The melting point of a hot melt is the temperature at which the hot melt liquefies. Typically, the melting point is determined in the laboratory. by the Ring and Ball method.
A cooled hotmelt adhesive film is placed in a steel ring. A bullet that fits through the ring is placed on top of this adhesive film. The whole is placed in an oil bath. As soon as the steel ball falls through the hotmeltfilm and touches the bottom is laid down on it the melting point of the hotmelt.
The melting point of a hot melt is often seen as an indication of the heat resistance of the hotmelt. But that is a wrong approach. The melting point is more an indication of the minimum processing temperature in the hotmeltunit. Outside the mostly indicated application temperature.
The heat resistance can be defined in different, more appropriate methods. For example, there is a SAFT (Shear Adhesion Fail Temperature, usually for self-adhesive hotmelts), and a PAFT (Peel adhesion Fail Temperature) for e.g. packaging hot melt adhesives
Hotmelt laboratory (R&D)
The laboratory can perform all of Intercol comparative tests to achieve a thorough examination result or a good comparative, improvement proposal. Standard tests include:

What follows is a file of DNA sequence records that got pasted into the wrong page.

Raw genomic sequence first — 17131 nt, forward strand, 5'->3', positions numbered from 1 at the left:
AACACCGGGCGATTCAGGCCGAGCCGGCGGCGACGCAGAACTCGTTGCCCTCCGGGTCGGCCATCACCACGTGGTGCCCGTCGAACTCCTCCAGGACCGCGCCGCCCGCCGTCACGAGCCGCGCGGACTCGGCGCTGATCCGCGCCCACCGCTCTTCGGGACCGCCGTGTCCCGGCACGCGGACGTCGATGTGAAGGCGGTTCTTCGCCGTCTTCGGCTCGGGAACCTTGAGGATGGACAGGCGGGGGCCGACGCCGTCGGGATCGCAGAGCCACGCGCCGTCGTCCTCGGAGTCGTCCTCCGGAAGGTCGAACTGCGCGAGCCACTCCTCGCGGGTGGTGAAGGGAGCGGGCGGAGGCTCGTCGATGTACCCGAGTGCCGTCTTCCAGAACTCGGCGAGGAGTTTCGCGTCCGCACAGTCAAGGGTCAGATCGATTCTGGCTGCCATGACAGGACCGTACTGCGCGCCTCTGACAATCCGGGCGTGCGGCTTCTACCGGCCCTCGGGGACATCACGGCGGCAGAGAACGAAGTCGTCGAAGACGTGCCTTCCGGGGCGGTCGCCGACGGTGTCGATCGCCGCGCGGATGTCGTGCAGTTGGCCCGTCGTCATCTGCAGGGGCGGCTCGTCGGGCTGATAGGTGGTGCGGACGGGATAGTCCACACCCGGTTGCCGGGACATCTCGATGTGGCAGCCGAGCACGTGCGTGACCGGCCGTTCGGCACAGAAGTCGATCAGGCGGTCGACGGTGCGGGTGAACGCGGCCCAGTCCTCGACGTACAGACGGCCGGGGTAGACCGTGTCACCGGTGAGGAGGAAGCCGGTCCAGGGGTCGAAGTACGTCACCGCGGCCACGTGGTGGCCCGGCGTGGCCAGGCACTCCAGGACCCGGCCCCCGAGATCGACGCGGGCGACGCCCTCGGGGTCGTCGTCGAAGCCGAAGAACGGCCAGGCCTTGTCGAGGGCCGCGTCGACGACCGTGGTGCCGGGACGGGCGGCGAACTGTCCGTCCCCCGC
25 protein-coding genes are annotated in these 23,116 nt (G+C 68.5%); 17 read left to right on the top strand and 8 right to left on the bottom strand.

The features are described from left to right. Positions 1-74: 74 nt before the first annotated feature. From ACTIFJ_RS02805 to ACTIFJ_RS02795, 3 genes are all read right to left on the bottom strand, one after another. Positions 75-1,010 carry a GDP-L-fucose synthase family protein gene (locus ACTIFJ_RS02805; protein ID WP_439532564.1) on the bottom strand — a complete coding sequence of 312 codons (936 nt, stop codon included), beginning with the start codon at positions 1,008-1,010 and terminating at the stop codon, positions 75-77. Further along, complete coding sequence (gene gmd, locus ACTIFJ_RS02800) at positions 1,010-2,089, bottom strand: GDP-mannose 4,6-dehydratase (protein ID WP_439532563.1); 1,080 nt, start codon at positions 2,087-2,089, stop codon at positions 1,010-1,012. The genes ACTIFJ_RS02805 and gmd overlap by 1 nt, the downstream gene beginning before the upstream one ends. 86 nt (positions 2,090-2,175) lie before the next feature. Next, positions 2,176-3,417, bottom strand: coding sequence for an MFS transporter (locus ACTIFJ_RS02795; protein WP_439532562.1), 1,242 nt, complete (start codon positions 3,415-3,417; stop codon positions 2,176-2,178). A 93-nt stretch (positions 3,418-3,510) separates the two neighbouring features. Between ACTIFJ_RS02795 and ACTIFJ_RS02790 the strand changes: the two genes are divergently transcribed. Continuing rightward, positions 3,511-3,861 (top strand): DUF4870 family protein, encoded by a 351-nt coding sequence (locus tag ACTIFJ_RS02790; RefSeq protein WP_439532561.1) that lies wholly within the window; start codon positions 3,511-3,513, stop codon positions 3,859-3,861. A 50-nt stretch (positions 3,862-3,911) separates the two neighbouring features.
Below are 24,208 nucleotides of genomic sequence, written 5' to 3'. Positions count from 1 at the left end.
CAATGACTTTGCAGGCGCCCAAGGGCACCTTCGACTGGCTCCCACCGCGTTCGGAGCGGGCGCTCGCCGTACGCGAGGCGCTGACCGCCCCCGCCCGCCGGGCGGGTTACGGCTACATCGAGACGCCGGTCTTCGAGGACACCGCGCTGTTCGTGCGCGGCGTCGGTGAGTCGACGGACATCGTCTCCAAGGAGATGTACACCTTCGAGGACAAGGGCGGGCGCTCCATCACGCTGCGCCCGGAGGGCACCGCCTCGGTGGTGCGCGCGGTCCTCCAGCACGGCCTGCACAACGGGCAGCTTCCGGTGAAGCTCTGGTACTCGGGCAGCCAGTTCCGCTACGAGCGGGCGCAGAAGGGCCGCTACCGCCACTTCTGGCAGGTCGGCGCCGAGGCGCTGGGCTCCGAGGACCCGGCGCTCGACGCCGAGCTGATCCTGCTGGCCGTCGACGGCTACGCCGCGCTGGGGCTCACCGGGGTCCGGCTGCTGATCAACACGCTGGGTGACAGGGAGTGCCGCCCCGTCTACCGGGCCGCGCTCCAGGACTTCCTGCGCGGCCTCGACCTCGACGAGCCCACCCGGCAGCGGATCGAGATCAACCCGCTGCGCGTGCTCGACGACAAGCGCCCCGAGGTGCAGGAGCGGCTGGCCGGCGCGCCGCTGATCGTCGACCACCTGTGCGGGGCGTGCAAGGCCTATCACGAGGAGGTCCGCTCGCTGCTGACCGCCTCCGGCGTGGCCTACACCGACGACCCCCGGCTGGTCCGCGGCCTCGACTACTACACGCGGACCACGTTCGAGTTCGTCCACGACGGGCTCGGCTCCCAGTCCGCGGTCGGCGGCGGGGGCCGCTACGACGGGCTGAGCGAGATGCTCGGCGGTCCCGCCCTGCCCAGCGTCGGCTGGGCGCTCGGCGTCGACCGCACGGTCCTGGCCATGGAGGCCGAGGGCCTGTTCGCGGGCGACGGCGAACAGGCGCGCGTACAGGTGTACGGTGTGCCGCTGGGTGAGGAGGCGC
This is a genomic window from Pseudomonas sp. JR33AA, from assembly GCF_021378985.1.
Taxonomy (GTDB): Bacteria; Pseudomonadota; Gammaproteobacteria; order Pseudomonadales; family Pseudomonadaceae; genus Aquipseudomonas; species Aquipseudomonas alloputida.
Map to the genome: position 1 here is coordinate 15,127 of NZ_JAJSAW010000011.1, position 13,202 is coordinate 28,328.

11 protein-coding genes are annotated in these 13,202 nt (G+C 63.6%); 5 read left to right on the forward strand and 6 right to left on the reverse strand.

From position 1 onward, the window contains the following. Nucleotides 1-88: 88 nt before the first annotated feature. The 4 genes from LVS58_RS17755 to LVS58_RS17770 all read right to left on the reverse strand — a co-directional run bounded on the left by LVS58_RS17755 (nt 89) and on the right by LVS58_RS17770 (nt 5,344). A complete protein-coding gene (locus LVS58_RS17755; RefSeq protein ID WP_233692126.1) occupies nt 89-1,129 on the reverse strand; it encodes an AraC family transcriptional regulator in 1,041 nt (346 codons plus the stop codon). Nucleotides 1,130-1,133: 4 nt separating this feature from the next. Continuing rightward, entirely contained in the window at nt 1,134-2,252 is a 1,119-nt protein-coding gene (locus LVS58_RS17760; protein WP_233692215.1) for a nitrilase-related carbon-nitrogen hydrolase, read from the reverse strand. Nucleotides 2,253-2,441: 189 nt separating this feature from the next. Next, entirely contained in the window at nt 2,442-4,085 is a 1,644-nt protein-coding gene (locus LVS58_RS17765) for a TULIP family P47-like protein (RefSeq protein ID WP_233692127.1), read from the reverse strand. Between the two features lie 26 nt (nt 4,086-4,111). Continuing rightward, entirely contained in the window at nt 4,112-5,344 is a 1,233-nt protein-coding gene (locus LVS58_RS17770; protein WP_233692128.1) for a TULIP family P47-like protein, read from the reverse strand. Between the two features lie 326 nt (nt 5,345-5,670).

-PAFT (Peel Adhesion Fail Temperature) (Pira Hinge test)
-Viscositeitsmeting, Including the curve from the melting point up to the maximum adhesive temperature (range, 20 to 240 degrees Celsius).
R & B (Ring & Ball) melting point measurement
-SAFT (Shear adhesion Fail Temperature)
-Open Time (the time which the hot-melt sticks after the hot application)
-Afbind Speed (the pressing time needed by the hot-melt)
Hot melt test methods
For hot melt adhesive, there are specific tests available as:
-Peel Adhesion (peel strength)
-Walk Tack (tack)
-Rolling Ball Tack (steel bullet jamming in a glue film)
-Shear Adhesion (tensile strength at room temperature)
-SAFT (Heat resistance)
For a comparative study, possibly an independent study conducted outside products Intercol bowl, please contact us.